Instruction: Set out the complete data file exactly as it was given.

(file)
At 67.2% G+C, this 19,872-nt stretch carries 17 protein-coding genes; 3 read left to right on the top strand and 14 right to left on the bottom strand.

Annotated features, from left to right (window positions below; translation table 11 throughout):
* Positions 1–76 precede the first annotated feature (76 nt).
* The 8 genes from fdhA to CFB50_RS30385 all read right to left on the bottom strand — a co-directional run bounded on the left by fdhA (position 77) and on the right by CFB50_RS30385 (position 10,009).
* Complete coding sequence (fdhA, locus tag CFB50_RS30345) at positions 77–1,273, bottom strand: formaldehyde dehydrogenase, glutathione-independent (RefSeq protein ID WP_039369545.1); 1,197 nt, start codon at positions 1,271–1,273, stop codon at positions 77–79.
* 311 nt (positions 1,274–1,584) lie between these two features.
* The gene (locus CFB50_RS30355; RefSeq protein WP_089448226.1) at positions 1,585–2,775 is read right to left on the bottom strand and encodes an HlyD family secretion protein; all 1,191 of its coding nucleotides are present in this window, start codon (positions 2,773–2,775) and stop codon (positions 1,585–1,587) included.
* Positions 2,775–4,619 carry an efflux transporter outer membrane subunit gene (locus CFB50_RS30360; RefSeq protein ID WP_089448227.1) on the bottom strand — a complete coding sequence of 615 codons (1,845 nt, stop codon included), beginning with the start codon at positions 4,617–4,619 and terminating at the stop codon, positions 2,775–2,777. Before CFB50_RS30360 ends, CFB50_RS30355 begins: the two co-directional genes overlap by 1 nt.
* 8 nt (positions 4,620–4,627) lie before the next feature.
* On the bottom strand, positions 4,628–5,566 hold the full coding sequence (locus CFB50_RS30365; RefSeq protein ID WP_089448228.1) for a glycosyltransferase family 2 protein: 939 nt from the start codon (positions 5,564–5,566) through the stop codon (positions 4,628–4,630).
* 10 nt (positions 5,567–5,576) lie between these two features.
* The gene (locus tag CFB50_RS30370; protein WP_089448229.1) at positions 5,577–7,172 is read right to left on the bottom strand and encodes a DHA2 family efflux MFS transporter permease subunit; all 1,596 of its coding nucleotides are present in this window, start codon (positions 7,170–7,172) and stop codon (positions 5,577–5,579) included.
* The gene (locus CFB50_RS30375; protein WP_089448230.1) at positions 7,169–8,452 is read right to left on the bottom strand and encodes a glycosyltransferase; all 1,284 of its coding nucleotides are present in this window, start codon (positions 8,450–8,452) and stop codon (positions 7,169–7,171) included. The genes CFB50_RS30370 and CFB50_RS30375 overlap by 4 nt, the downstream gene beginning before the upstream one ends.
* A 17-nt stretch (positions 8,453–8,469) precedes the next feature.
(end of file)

At 67.2% G+C, this 19,872-nt stretch carries 17 protein-coding genes; 3 read left to right on the top strand and 14 right to left on the bottom strand.

Annotated features, from left to right (window positions below; translation table 11 throughout):
* Positions 1–76 precede the first annotated feature (76 nt).
* The 8 genes from fdhA to CFB50_RS30385 all read right to left on the bottom strand — a co-directional run bounded on the left by fdhA (position 77) and on the right by CFB50_RS30385 (position 10,009).
* Complete coding sequence (fdhA, locus tag CFB50_RS30345) at positions 77–1,273, bottom strand: formaldehyde dehydrogenase, glutathione-independent (RefSeq protein ID WP_039369545.1); 1,197 nt, start codon at positions 1,271–1,273, stop codon at positions 77–79.
* 311 nt (positions 1,274–1,584) lie between these two features.
* The gene (locus CFB50_RS30355; RefSeq protein WP_089448226.1) at positions 1,585–2,775 is read right to left on the bottom strand and encodes an HlyD family secretion protein; all 1,191 of its coding nucleotides are present in this window, start codon (positions 2,773–2,775) and stop codon (positions 1,585–1,587) included.
* Positions 2,775–4,619 carry an efflux transporter outer membrane subunit gene (locus CFB50_RS30360; RefSeq protein ID WP_089448227.1) on the bottom strand — a complete coding sequence of 615 codons (1,845 nt, stop codon included), beginning with the start codon at positions 4,617–4,619 and terminating at the stop codon, positions 2,775–2,777. Before CFB50_RS30360 ends, CFB50_RS30355 begins: the two co-directional genes overlap by 1 nt.
* 8 nt (positions 4,620–4,627) lie before the next feature.
* On the bottom strand, positions 4,628–5,566 hold the full coding sequence (locus CFB50_RS30365; RefSeq protein ID WP_089448228.1) for a glycosyltransferase family 2 protein: 939 nt from the start codon (positions 5,564–5,566) through the stop codon (positions 4,628–4,630).
* 10 nt (positions 5,567–5,576) lie between these two features.
* The gene (locus tag CFB50_RS30370; protein WP_089448229.1) at positions 5,577–7,172 is read right to left on the bottom strand and encodes a DHA2 family efflux MFS transporter permease subunit; all 1,596 of its coding nucleotides are present in this window, start codon (positions 7,170–7,172) and stop codon (positions 5,577–5,579) included.
* The gene (locus CFB50_RS30375; protein WP_089448230.1) at positions 7,169–8,452 is read right to left on the bottom strand and encodes a glycosyltransferase; all 1,284 of its coding nucleotides are present in this window, start codon (positions 8,450–8,452) and stop codon (positions 7,169–7,171) included. The genes CFB50_RS30370 and CFB50_RS30375 overlap by 4 nt, the downstream gene beginning before the upstream one ends.
* A 17-nt stretch (positions 8,453–8,469) precedes the next feature.